Tuesday, January 14th, 2014
Holding babies, particularly those who are born prematurely, directly against a mother’s body in a technique called “skin-to-skin contact” or “kangaroo care” may have benefits for babies that last years into their development. More from LiveScience:
In the study, the researchers asked 73 mothers to give their babies skin-to-skin contact for one hour per day for two weeks. For comparison, the researchers also looked at 73 premature infants who only spent time in an incubator — the standard form of care for premature infants.
At age 10, the children who had received maternal contact as infants slept better, showed better hormonal response to stress, had a more mature functioning of their nervous system and displayed better thinking skills.
The results show that adding “maternal-infant contact in the neonatal period has a favorable impact on stress physiology and behavioral control across long developmental epochs in humans,” Ruth Feldman, a professor of psychology at Bar-Ilan University in Israel, and her colleagues wrote in their study, published Jan. 1 in the journal Biological Psychiatry.
About 12 percent of infants in the United States and other industrialized societies are born prematurely, which is defined as at least three weeks before their due date. Rates of preterm birth are significantly higher in developing countries. Premature babies face a higher risk of lifelong problems such as intellectual disabilities, breathing problems, hearing loss and digestive problems, according to the Centers for Disease Control and Prevention.
Image: Mom holding infant, via Shutterstock
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Friday, September 9th, 2011
Babies undergoing a painful medical procedure show less pain when they’re in mom’s arms instead of dad’s, a new study shows.
Reuters Health reports that researchers observed 62 premature babies in neonatal intensive care as they had blood drawn from their heels for tests. The mothers and fathers alternated holding their babies for each blood test. Researchers videotaped the babies’ faces, and then analyzed the tape for signs of pain, “such as squeezed eyes and a furrowed nose and lip,” Reuters said.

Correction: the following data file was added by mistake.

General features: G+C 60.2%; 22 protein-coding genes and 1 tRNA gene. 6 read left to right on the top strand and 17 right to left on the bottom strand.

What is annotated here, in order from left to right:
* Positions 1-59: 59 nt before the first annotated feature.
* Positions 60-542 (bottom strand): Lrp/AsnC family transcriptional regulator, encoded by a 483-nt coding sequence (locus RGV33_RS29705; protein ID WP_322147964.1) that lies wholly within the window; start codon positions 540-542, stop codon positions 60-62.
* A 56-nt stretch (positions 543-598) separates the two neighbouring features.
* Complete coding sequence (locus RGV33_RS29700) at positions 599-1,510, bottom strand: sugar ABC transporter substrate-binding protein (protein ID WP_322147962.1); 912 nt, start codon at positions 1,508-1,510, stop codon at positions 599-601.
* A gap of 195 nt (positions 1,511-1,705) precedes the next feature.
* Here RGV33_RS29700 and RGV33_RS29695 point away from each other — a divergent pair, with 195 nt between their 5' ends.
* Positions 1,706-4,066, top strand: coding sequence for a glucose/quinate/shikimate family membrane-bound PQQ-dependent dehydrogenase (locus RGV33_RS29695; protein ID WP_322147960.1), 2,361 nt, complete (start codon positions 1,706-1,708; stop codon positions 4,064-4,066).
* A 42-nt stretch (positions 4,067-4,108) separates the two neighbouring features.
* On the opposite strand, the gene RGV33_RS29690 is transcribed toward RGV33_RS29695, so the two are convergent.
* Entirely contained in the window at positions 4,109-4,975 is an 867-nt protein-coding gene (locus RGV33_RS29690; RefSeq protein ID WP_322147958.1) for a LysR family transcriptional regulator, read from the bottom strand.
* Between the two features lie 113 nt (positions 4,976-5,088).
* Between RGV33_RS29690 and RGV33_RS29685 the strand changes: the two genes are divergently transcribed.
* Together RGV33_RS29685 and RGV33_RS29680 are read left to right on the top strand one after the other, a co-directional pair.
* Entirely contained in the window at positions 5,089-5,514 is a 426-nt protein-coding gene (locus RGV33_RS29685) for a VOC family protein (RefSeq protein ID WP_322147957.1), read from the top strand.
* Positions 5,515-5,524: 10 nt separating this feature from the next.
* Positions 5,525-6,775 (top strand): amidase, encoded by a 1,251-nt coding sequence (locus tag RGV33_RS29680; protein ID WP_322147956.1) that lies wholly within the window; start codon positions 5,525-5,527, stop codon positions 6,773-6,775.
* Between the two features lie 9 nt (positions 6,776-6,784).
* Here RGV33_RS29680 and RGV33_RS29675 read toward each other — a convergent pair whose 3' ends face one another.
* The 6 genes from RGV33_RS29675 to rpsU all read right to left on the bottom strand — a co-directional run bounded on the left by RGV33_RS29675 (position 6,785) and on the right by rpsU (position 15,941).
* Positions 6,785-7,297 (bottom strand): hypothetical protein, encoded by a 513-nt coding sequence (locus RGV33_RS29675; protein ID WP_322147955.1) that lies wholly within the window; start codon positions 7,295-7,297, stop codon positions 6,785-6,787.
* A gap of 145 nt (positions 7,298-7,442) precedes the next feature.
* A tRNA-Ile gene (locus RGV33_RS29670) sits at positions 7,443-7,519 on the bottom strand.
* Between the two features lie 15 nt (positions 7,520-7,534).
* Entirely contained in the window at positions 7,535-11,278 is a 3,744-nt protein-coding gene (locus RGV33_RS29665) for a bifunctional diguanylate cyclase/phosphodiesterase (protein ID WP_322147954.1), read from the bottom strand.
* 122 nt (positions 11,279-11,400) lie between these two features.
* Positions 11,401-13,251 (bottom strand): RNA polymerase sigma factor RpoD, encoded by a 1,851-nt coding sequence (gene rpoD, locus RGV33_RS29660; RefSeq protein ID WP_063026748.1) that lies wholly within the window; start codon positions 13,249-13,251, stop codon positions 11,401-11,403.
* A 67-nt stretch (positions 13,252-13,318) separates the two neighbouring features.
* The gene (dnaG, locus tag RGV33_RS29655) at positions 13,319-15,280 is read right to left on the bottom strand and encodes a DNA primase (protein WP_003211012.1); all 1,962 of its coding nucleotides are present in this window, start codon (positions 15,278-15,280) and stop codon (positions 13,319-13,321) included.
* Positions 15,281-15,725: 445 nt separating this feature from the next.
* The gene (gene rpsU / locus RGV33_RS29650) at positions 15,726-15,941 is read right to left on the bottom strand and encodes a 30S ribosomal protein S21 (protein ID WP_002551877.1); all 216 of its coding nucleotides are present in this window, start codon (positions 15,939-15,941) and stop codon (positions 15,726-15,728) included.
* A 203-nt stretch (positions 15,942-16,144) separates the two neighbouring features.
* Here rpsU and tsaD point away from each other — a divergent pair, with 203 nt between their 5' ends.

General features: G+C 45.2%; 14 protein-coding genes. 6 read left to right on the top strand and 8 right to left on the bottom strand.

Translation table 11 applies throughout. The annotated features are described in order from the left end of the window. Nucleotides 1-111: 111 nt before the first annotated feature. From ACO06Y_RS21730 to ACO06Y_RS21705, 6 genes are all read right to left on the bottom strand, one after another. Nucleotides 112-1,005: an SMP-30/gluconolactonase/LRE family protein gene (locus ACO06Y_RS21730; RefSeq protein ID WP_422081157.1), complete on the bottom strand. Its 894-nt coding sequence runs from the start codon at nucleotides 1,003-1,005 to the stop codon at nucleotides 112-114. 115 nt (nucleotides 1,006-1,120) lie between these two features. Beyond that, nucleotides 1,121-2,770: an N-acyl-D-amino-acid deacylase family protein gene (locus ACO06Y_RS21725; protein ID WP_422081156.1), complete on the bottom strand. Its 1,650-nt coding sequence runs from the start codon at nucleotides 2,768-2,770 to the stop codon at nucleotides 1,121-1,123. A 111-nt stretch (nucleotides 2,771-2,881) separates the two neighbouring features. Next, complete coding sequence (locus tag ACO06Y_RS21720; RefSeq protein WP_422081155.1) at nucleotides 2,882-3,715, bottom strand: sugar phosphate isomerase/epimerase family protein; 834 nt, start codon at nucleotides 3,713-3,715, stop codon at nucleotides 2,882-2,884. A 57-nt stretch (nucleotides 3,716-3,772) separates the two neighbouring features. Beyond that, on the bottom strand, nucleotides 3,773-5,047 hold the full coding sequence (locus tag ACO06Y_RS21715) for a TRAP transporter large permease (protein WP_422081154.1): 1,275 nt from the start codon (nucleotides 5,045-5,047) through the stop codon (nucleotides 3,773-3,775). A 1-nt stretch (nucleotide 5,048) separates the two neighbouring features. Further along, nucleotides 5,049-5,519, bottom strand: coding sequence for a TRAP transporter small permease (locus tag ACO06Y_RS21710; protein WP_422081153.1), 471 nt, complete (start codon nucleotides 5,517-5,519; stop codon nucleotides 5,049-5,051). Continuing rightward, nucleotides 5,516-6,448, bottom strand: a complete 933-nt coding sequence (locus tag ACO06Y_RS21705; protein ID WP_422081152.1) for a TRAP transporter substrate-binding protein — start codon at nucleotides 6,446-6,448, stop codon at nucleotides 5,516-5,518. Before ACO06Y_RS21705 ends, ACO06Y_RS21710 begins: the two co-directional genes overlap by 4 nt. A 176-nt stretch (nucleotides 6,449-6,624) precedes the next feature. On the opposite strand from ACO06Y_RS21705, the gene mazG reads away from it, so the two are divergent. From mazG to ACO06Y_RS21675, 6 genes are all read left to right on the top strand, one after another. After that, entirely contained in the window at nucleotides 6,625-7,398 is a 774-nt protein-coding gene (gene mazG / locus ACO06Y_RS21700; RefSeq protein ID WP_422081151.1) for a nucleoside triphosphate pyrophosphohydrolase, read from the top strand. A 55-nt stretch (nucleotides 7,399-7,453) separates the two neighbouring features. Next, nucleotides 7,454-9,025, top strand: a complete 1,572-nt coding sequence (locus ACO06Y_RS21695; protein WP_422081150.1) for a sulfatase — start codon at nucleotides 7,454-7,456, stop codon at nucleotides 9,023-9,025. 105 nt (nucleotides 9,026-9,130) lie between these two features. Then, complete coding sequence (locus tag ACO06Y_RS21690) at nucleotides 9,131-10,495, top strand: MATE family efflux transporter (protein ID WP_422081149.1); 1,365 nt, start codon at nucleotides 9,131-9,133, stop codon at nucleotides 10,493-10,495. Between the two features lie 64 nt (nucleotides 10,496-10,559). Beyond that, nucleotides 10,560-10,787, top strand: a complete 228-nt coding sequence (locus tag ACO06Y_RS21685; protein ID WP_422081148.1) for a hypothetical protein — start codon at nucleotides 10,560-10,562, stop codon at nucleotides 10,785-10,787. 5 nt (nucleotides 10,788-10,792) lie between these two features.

Babies exhibited fewer pain signs when their mothers held them. Researchers suspect the difference could be related to anatomy. “The difference in the male physique, especially the chest, may be perceived by the infant to be not that of a natural caregiver,” the scientists said.
Still, the difference between mom and dad was small, and the study may be more important for showing the benefits for preemies of skin-to-skin contact with their parents. Also called “kangaroo care,” this involves nestling an undressed baby against the parent’s bare skin, and then covering the parent and baby with a blanket.
From Reuters Health:
“There’s a big difference between when a baby gets (blood drawn) alone in an incubator and when the mom or dad holds the baby for this procedure,” said Dr. Larry Gray, a pediatrician at Comer Children’s Hospital at the University of Chicago who was not involved in the new study. “The first take-home is, boy, this really works.”
Previous studies have shown that skin-to-skin contact has a number of positive health benefits for the baby, including relieving pain. And that could be especially important in preemies that need extra medical procedures and are more fragile than full-term babies, experts say.
“Here’s a little 3-pound baby who says, ‘I’d much rather have weighed 6 pounds or 7 pounds at birth, and now I have to keep myself warm, I have to beat my little heart,’” Gray said. With kangaroo care, “the parent provides the warmth, and the breathing regulation, and all of those hidden things,” he told Reuters Health.
(image via: http://kidhaven.com)
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